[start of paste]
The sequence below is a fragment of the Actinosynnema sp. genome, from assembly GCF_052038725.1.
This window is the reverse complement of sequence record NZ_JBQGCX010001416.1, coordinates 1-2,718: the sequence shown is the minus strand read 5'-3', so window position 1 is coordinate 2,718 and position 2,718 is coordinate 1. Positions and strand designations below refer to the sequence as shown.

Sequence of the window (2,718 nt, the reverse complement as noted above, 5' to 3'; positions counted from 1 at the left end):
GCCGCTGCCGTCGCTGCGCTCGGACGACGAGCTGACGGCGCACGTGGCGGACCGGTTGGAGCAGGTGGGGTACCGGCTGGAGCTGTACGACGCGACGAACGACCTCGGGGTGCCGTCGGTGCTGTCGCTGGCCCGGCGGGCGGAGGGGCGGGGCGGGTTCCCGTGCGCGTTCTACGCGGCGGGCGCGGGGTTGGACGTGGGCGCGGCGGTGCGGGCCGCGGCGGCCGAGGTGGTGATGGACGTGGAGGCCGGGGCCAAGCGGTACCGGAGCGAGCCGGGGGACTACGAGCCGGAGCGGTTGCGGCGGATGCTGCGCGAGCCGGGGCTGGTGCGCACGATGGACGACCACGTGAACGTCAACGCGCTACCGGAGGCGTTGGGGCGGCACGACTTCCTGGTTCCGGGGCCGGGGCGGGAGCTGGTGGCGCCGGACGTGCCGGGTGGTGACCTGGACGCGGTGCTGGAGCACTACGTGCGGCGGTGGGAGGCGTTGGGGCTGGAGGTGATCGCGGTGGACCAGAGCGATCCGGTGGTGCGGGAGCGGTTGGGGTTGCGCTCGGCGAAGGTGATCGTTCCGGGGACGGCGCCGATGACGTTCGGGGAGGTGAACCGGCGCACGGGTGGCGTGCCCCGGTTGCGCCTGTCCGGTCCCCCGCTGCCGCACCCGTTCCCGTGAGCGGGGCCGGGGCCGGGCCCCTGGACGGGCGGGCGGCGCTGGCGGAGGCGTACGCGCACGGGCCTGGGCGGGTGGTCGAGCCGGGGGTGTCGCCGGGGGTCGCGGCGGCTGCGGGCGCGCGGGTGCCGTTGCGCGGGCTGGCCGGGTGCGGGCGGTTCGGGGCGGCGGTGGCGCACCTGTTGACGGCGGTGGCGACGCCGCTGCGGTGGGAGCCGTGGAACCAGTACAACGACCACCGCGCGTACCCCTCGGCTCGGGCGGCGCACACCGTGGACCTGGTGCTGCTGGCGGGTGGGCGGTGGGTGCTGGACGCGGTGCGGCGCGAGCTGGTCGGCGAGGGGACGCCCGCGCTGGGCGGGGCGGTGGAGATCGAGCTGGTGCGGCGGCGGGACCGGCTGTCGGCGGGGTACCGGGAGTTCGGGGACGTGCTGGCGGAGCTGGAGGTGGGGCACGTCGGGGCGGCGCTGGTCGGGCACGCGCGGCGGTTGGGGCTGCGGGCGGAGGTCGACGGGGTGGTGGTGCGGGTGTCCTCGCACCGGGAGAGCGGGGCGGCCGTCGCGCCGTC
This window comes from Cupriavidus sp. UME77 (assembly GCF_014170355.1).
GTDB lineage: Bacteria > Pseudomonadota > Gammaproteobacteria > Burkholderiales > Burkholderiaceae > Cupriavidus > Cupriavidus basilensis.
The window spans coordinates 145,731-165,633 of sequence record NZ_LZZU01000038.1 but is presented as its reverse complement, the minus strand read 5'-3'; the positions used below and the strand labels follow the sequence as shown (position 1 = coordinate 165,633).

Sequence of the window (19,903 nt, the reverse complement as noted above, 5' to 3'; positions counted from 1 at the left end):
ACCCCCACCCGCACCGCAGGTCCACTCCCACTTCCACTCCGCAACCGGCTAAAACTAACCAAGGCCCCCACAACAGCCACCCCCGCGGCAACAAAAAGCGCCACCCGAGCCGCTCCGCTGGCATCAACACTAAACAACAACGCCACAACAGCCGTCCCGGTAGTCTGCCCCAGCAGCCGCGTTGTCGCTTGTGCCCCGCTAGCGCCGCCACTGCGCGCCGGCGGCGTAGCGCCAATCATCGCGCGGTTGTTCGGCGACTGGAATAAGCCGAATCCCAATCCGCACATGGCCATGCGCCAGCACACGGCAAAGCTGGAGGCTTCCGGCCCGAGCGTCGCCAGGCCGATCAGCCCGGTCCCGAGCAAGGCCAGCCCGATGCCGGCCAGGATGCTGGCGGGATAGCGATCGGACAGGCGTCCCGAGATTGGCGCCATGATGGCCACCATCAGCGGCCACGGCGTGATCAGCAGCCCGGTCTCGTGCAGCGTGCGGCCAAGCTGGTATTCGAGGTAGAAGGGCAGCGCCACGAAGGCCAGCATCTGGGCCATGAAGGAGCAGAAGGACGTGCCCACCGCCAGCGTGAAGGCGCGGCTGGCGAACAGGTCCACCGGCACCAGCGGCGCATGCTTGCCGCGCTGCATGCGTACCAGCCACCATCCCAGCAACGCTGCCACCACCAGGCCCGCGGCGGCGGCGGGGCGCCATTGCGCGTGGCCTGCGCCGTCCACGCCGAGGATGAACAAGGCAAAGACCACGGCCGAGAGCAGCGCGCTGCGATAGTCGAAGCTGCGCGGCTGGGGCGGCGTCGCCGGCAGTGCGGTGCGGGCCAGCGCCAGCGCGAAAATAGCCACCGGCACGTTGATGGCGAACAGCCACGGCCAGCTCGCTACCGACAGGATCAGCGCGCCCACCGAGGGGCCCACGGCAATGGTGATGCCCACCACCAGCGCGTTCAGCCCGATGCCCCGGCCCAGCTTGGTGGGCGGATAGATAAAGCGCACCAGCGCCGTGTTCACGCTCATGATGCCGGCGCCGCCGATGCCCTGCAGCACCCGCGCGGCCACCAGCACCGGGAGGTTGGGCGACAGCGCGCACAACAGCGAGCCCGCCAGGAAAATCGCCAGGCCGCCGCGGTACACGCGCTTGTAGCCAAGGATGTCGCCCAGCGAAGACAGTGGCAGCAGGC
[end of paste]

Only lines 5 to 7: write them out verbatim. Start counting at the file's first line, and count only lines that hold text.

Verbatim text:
This window comes from Cupriavidus sp. UME77 (assembly GCF_014170355.1).
GTDB lineage: Bacteria > Pseudomonadota > Gammaproteobacteria > Burkholderiales > Burkholderiaceae > Cupriavidus > Cupriavidus basilensis.
The window spans coordinates 145,731-165,633 of sequence record NZ_LZZU01000038.1 but is presented as its reverse complement, the minus strand read 5'-3'; the positions used below and the strand labels follow the sequence as shown (position 1 = coordinate 165,633).